26 April 2023

Riverina Rewind: Back when the Murray cod were hatching and the sign was iconic

| Michelle Maddison and Chris Roe
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Big Cod

Murray Cod Hatcheries and Fauna Park. Photo: Museum of the Riverina (WWCC collection).

Something a little different today from the Museum of the Riverina. Not a photograph, but a brochure.

Dating back to 1990, this is an advertising brochure from the Murray Cod Hatcheries and Fauna Park, a once-favourite attraction for locals and tourists.

The Wagga operation was Australia’s first privately owned native fish hatchery/tourism complex.

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The hatchery was developed by Pat McLaren in 1970, with the aim of breeding warm-water native fish species such as Murray cod, golden perch (yellow belly), silver perch (bream) and catfish, as well as the humble yabbie.

Pat was concerned at the declining number of native fish species throughout many of Australia’s inland rivers.

Enormous interest in the project prompted the development of a tourist facility that was opened by then-premier of NSW Tom Lewis in 1975.

The hatchery was once filled with ponds that were brimming with fish and also had breeding tanks on the premises.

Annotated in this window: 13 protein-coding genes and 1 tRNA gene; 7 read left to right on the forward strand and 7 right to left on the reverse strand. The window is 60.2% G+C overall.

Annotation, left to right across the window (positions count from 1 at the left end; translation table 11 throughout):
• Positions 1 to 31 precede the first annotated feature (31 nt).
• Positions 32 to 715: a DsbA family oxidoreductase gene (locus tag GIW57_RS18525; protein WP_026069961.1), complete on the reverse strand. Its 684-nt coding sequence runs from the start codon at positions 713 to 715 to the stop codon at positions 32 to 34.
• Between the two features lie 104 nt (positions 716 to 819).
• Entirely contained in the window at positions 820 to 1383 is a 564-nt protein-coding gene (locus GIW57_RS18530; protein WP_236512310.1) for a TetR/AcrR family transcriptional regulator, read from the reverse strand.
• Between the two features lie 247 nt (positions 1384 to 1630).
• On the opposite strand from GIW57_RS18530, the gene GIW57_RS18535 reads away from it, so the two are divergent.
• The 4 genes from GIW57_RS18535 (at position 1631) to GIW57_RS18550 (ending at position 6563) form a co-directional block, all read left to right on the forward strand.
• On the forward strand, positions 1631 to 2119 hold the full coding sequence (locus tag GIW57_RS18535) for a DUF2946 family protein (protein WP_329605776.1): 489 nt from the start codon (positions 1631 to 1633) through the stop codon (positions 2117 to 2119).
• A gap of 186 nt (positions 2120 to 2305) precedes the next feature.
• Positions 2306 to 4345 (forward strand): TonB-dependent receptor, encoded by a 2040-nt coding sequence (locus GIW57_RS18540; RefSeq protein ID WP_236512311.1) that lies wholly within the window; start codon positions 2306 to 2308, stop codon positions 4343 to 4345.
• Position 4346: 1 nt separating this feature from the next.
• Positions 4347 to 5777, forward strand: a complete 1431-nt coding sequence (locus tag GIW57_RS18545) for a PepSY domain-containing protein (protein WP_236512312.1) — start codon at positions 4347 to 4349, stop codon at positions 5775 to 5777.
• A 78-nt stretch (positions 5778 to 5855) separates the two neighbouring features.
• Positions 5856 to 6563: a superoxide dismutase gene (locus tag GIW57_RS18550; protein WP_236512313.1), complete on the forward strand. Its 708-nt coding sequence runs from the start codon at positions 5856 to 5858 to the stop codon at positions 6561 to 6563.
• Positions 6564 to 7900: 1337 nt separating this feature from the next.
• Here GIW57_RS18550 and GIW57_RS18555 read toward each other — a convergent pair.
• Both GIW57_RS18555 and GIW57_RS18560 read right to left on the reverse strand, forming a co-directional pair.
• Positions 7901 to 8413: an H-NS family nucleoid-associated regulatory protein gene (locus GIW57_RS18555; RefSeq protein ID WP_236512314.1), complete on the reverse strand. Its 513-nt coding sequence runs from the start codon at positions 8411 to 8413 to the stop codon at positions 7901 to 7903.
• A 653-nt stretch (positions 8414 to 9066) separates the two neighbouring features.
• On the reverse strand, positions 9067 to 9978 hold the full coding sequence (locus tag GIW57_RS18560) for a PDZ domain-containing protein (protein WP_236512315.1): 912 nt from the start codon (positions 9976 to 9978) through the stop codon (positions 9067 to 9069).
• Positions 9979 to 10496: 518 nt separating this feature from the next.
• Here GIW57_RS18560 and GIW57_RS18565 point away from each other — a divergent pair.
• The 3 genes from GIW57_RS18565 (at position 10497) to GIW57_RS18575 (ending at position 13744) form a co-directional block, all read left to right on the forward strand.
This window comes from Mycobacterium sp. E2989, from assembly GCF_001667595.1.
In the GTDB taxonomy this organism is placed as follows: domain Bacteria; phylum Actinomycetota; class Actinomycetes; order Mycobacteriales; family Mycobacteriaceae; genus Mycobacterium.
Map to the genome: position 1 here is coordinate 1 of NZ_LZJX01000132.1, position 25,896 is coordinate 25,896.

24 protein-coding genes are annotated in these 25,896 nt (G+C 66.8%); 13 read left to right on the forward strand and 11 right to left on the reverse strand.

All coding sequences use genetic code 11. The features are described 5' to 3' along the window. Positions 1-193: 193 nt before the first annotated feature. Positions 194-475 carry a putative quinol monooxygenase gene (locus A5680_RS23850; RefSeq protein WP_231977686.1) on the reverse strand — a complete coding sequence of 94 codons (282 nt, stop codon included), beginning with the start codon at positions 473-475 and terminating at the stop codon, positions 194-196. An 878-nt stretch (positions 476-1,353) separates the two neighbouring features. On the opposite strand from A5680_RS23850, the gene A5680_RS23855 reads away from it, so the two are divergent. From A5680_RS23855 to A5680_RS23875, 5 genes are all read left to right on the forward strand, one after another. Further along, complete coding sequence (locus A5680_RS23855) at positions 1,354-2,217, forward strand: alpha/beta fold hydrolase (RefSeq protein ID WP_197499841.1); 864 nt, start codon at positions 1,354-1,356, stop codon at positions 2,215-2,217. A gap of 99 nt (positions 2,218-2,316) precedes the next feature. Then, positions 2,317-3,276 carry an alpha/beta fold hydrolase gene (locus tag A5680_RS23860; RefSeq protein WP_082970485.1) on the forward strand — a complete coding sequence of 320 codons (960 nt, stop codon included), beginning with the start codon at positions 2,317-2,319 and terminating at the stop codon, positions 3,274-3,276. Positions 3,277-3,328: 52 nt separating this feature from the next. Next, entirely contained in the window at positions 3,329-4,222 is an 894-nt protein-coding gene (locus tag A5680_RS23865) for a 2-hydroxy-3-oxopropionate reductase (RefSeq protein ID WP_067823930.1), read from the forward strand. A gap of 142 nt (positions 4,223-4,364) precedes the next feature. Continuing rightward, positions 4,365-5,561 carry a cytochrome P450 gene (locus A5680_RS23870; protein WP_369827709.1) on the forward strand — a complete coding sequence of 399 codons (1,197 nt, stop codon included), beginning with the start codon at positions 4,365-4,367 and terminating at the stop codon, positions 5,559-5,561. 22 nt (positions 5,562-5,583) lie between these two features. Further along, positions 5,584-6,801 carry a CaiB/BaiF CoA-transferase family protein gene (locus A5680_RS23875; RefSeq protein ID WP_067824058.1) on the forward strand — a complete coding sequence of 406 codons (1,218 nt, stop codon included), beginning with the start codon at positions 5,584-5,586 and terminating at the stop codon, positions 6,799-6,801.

Lady, baby and emus

Sylvia and baby Marina Douglas visit in 1987. Photo: Museum of the Riverina (Douglas collection).

By 1988, the complex had developed into a multi-award-winning tourist attraction and hatchery, with thousands of tourists stopping by each year to get up close and personal with kangaroos, emus and koalas and to pose for a family snap with the iconic sign on the Sturt Highway.

That same year, the complex included an aquarium that was home to the largest Murray cod in captivity.

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”Big Murray” tipped the scales at 52kg and was rumoured to be more than 100 years old.

Indeed, Murray cod can live more than 100 years, with the biggest recorded 1.8m long and weighing in at a whopping 113kg.

Big Cod

The big cod was once on Australia’s list of ”Big Things”. Photo: Australia For Everyone.

The precinct also included a small fossil museum.

In 1995, what was surely one of Wagga’s most popular tourist destinations closed.

While the hatchery remained in business under new management until 2019, malformations in the fish forced its ultimate demise.

Murray Cod

The once-iconic Murray Cod Hatcheries sign needs repair. Photo: Chris Roe.

The cause remains an ongoing controversy, with claims the deformity was the result of contamination from the nearby Royal Australian Air Force base.

The sign remained a landmark over recent decades but in the past few years has fallen into tragic disrepair.

The once-iconic landmark that welcomed visitors to our fair city is a ruin, reflecting the heartbreaking demise of the hatcheries.

Looking back to happier times, we’d love to hear your memories of visiting this landmark site.

Did you meet ”Big Murray”?

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